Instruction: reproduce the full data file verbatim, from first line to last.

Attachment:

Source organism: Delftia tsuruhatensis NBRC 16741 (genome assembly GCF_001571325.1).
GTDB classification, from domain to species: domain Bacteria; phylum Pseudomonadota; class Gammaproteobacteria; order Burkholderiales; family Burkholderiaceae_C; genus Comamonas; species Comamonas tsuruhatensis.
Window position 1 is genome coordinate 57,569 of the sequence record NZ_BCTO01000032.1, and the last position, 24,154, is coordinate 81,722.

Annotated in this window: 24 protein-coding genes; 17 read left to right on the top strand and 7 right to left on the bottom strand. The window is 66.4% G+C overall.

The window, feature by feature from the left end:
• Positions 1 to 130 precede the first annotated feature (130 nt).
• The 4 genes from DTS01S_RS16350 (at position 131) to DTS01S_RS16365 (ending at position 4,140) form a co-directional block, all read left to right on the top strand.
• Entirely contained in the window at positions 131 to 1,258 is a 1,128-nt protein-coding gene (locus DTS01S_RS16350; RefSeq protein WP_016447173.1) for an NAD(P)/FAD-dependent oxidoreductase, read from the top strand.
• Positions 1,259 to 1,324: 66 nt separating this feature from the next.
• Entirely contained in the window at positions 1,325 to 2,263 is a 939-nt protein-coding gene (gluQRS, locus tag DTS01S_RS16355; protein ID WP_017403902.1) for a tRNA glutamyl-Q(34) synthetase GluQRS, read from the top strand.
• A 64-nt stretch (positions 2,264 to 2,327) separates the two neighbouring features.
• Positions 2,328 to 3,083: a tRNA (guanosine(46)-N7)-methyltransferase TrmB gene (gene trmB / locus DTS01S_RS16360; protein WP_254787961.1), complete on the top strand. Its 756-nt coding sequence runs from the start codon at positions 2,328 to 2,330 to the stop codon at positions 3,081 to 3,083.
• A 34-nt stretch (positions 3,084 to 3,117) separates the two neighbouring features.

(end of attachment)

Source organism: Delftia tsuruhatensis NBRC 16741 (genome assembly GCF_001571325.1).
GTDB classification, from domain to species: domain Bacteria; phylum Pseudomonadota; class Gammaproteobacteria; order Burkholderiales; family Burkholderiaceae_C; genus Comamonas; species Comamonas tsuruhatensis.
Window position 1 is genome coordinate 57,569 of the sequence record NZ_BCTO01000032.1, and the last position, 24,154, is coordinate 81,722.

Annotated in this window: 24 protein-coding genes; 17 read left to right on the top strand and 7 right to left on the bottom strand. The window is 66.4% G+C overall.

The window, feature by feature from the left end:
• Positions 1 to 130 precede the first annotated feature (130 nt).
• The 4 genes from DTS01S_RS16350 (at position 131) to DTS01S_RS16365 (ending at position 4,140) form a co-directional block, all read left to right on the top strand.
• Entirely contained in the window at positions 131 to 1,258 is a 1,128-nt protein-coding gene (locus DTS01S_RS16350; RefSeq protein WP_016447173.1) for an NAD(P)/FAD-dependent oxidoreductase, read from the top strand.
• Positions 1,259 to 1,324: 66 nt separating this feature from the next.
• Entirely contained in the window at positions 1,325 to 2,263 is a 939-nt protein-coding gene (gluQRS, locus tag DTS01S_RS16355; protein ID WP_017403902.1) for a tRNA glutamyl-Q(34) synthetase GluQRS, read from the top strand.
• A 64-nt stretch (positions 2,264 to 2,327) separates the two neighbouring features.
• Positions 2,328 to 3,083: a tRNA (guanosine(46)-N7)-methyltransferase TrmB gene (gene trmB / locus DTS01S_RS16360; protein WP_254787961.1), complete on the top strand. Its 756-nt coding sequence runs from the start codon at positions 2,328 to 2,330 to the stop codon at positions 3,081 to 3,083.
• A 34-nt stretch (positions 3,084 to 3,117) separates the two neighbouring features.